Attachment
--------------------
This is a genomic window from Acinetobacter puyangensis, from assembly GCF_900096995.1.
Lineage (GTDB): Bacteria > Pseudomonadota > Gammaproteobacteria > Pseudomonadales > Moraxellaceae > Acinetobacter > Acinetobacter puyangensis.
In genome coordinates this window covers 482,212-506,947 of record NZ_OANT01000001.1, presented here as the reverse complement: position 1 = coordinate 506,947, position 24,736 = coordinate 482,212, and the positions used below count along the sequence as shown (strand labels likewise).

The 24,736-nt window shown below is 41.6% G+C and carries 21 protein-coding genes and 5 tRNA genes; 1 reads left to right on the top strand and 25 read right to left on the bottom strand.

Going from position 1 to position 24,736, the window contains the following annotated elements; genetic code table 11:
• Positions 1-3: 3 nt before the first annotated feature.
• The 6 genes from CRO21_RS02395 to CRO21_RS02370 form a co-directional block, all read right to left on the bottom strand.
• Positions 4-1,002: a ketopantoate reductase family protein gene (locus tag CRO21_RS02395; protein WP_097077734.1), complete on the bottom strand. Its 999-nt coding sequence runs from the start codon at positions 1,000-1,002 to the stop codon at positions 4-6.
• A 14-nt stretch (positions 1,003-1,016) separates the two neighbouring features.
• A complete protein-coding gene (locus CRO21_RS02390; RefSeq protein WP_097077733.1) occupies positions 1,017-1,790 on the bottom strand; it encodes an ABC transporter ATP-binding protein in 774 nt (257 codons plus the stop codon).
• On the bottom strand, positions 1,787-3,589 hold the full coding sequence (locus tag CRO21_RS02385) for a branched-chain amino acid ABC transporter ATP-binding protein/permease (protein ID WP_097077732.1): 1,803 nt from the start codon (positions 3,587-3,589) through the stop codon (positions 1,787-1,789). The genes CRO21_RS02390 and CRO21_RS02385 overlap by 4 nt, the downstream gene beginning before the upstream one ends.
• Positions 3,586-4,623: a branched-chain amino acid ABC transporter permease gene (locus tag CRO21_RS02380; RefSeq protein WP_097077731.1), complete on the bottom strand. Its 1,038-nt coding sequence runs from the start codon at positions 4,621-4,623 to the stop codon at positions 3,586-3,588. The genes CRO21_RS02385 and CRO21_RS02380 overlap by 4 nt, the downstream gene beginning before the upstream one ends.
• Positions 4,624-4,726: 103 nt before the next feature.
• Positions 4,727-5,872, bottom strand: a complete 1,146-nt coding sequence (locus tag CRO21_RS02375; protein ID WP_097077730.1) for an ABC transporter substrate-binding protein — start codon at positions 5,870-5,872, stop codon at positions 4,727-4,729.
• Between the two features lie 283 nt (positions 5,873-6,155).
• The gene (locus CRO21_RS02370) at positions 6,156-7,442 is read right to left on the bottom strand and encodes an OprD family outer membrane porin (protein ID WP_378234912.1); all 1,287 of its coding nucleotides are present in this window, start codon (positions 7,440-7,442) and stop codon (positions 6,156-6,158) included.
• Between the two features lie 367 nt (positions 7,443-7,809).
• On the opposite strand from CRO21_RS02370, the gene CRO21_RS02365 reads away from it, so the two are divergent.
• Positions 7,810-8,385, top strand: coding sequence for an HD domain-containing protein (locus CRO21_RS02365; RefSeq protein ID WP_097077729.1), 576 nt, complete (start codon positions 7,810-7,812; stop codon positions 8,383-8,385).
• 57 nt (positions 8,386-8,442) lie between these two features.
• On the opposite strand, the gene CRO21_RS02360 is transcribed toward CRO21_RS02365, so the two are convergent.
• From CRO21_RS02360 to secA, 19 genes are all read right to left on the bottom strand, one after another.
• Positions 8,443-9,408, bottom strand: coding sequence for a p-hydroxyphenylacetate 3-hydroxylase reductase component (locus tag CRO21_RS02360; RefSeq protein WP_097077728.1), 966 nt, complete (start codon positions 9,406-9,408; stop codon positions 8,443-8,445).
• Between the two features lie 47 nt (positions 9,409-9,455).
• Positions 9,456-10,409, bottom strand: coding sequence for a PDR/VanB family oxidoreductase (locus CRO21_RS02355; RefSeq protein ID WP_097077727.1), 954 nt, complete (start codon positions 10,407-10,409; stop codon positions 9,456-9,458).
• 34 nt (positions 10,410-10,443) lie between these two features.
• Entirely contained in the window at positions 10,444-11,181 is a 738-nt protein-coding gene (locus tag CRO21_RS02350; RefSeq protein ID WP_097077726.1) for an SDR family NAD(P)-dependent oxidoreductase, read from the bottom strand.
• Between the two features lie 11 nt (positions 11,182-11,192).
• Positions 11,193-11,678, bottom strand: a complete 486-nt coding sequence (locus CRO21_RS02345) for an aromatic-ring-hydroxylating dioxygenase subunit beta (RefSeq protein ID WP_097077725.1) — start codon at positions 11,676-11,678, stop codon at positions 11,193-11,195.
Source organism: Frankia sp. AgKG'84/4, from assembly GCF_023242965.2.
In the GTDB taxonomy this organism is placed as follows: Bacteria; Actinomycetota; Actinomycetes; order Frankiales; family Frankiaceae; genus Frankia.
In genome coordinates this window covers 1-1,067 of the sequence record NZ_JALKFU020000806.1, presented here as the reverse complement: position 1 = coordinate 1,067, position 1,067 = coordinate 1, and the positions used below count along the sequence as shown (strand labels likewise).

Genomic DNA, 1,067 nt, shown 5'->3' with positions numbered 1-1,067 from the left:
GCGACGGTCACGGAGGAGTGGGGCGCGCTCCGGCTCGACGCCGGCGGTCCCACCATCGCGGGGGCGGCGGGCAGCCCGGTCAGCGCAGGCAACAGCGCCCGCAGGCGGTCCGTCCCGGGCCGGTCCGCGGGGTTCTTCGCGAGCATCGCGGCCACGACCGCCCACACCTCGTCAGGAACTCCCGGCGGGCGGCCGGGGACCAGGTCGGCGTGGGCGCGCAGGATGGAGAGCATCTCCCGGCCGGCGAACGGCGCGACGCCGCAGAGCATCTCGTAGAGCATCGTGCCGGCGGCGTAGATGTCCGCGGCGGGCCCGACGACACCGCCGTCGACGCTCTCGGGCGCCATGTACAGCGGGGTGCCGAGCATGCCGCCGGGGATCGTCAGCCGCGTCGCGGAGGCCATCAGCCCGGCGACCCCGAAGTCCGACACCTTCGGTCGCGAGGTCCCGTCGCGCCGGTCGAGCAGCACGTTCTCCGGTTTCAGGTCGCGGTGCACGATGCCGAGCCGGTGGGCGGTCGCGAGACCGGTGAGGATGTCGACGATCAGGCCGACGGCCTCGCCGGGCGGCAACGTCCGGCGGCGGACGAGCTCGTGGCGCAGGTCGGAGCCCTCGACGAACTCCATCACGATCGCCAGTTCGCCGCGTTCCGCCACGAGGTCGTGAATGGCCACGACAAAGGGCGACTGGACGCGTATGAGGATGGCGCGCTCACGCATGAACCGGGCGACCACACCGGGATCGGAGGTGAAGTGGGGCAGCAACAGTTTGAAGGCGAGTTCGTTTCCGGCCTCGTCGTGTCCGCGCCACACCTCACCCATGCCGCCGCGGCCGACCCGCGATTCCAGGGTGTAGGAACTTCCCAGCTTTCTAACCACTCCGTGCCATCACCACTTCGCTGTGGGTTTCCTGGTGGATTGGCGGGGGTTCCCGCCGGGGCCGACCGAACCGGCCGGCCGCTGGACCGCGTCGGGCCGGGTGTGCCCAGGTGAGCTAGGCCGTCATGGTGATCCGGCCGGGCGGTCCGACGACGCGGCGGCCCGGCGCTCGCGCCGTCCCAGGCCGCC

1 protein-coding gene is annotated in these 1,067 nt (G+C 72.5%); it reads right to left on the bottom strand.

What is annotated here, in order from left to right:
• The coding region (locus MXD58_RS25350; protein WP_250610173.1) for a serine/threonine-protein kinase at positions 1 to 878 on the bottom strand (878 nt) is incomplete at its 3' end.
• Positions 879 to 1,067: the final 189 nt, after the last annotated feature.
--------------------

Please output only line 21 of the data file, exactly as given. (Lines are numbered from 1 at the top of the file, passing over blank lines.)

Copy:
• On the opposite strand, the gene CRO21_RS02360 is transcribed toward CRO21_RS02365, so the two are convergent.